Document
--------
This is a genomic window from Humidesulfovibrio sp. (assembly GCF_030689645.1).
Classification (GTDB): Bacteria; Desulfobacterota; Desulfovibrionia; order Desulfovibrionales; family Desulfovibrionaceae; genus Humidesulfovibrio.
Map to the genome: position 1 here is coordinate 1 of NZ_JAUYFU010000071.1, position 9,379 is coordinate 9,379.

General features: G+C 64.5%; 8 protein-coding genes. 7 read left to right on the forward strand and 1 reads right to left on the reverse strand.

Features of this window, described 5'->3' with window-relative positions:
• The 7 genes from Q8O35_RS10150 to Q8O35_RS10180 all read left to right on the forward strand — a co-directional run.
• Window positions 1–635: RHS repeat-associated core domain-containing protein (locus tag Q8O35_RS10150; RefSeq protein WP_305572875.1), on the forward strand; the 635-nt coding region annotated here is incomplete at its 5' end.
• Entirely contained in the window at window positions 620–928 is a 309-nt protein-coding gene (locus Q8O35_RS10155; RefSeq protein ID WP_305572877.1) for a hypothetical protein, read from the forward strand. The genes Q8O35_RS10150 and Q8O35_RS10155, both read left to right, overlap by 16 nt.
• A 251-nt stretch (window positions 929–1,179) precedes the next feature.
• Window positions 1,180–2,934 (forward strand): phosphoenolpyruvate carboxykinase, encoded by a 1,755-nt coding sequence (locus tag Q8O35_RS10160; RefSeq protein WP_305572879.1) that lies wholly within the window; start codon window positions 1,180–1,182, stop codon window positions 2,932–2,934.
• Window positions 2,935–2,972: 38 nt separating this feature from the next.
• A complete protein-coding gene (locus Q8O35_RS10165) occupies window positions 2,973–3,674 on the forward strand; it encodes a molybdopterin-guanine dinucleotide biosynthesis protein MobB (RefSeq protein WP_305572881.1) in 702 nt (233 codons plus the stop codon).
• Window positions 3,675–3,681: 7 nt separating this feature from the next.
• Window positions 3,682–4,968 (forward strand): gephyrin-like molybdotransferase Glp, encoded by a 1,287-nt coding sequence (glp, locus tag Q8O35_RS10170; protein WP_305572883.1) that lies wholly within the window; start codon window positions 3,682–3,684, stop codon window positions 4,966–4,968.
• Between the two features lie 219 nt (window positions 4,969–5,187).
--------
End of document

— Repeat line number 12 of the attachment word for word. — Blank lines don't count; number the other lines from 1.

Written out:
• A complete protein-coding gene (locus Q8O35_RS10165) occupies window positions 2,973–3,674 on the forward strand; it encodes a molybdopterin-guanine dinucleotide biosynthesis protein MobB (RefSeq protein WP_305572881.1) in 702 nt (233 codons plus the stop codon).